The Push to Put Building and Industrial Codes Online

Photograph by Cory Doctorow

Carl Malamud is a California provocateur who’s something of a celebrity among transparency advocates. In the 1990s, he began buying Securities and Exchange Commission filings and putting them online. After a trial period, he took the database down and replaced it with the SEC’s phone number. The outcry that followed drove the commission to create Edgar, its free online filings database that’s now widely used.

Last week, Malamud launched his latest public service. He bought and photocopied 73 sets of industrial standards—building codes such as UL 142 (1968) Steel Aboveground Tanks for Flammable and Combustible Liquids—and then FedExed them to 25 businesses and government offices. The boxes weigh 27.9 pounds apiece. They’re wrapped in American flag packing tape and display stickers of animals, including a seal that’s surrounded by a ribbon reading, “The Great Seal of the Seal of Approval.” (The seal’s the mascot of Malamud’s Public.Resource.Org, a transparency advocacy group.) The last sticker reads, “Handle with care!” and continues:

Statutory Damages for Copyright Violation is $150,000 per registered infringement. We believe the facsimiles contained herein are a fair use under Copyright Law and under the U.S. Constitution, an exercise of our right to free speech and an attempt to engage government in a discussion of public policy. But if a judge decided you were contributing to the infringement of these 73 documents, they might sock you for $10,950,000, so be careful out there!

Malamud believes that UL 142 (1968) lies in the public domain since it’s a law. But it was written by a standards development organization (SDO), a nonprofit that works with companies and government agencies to write industrial code. SDOs claim a copyright on the codes they write. Malamud sent the American National Standards Institute, an SDO, a box. The American Society for Testing and Materials, the Society of Automotive Engineers, and eight other SDOs also got a 27.9-pound box from Malamud.

The boxes are a publicity stunt and a dare: Sue me.*

Why should you care whether industrial and building codes are in the public domain? First, on principle. The SDOs charge for copies of the codes: $65 to get a standard from the Society of Automotive Engineers, $847 for a workplace safety standard from Underwriters Laboratories. Yet standards from both of these organizations have been written into federal law, and it shouldn’t cost money to read a law.

Standards organizations will argue that without the copyright, they can’t fund the valuable work they do. They have a point. (And their work is valuable.) But in 2002, the U.S. Fifth Circuit Court of Appeals decided in Veeck v. Southern Building Code Congress International, Inc. that even though SDOs hold copyright on codes that haven’t become laws, they lose that copyright when their code is adopted by a legislature.

Malamud’s Public.Resource.Org is testing the breadth of that decision. The Fifth Circuit set a clear precedent, but the organizations continue to claim copyright; the only way to clear up this uncertainty is to violate it. Malamud has precisely calculated the depth of his liability if he’s wrong. “While whales may make bigger bets,” he wrote in a manifesto to the tech site Boing Boing, “we draw the line at $273 million.”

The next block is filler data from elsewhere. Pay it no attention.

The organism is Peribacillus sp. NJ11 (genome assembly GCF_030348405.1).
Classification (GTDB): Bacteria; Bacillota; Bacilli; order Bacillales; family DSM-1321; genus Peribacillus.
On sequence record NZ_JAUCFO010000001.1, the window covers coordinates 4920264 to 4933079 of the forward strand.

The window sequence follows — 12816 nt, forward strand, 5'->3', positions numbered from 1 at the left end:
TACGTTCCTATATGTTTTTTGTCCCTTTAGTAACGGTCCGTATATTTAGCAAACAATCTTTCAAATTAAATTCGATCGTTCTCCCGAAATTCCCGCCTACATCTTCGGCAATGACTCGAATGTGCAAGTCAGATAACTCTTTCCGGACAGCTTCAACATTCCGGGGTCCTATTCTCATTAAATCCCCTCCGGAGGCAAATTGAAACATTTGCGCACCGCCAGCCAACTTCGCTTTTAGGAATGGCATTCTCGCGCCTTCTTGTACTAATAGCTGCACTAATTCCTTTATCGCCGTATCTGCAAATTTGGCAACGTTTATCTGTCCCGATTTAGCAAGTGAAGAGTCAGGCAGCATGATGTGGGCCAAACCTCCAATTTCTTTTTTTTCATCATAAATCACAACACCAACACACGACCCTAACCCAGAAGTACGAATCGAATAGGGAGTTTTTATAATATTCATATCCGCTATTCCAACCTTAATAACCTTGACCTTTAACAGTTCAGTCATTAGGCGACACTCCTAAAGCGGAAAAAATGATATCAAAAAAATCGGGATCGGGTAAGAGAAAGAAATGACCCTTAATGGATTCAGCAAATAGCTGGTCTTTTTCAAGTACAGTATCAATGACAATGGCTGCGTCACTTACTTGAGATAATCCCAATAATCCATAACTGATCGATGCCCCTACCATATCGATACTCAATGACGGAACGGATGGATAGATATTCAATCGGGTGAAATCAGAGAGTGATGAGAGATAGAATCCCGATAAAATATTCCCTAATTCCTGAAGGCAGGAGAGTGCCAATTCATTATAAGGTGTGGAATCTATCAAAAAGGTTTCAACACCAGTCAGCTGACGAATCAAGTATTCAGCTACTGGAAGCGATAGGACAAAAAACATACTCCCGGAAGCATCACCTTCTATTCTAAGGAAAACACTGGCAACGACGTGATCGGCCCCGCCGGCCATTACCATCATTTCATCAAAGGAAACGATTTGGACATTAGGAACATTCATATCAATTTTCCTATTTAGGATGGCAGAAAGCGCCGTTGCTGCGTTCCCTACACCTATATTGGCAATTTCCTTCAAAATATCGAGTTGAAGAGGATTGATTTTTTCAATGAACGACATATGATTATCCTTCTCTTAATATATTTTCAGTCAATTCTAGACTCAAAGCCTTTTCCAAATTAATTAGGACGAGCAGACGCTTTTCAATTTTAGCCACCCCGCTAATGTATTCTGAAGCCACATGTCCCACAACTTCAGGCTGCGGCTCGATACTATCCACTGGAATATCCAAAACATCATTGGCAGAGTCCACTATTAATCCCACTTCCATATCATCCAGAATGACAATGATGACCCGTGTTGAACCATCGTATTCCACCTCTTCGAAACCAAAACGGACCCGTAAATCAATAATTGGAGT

You could look at the costs as rents, which the standards organizations can charge by controlling acccess to the law. Rents should offend you. They offend economists, at least. They add up, and they put a drag on growth.

Why else should you care about putting industrial and building codes in the public domain? Because controlling access to the basic tools of government slows innovation. Just think about how Malamud’s public airing of SEC filings empowered non-institutional investors.

Steve Schultze, who has collaborated with Malamud in the past and now serves as associate director of Princeton University’s Center for Information Technology Policy, points out that by opening up building and industrial codes, we’ll see a round of innovation: better, more searchable guides for plumbers and electricians. How-tos on building to code for homeowners. The argument, as it was for the SEC’s database, is that information creates investment. I don’t blame you if your eyes glaze over during discussions of copyright and fair use, but the thought of the growth that could come from that investment, at least, should excite you.


‘Sue me’ is the exact opposite of our message. Our message is pretty simple: we have the law on our side, we put a huge amount of effort into creating the first print edition of these standards, we fully intend to move forward and publish, so *DON’T SUE ME* because we are very serious about doing this and intend to see it through to completion. We did the same thing when we started publishing the building codes in 2007. We have not had a single letter of protest from the SDOs and certainly have not been sued. It is our absolute hope to keep that record intact. If I had wanted the SDOs to sue us, we would have moved straight to electronic publishing. Instead, I put them on notice and it is our sincere hope that we can go about our business of making the law available to the public and they can go about their business of making high-quality standards. As we stated in our transmittals, the only folks not doing their job right now are the government officials who have been content to keep public policy ambiguous and contradictory.

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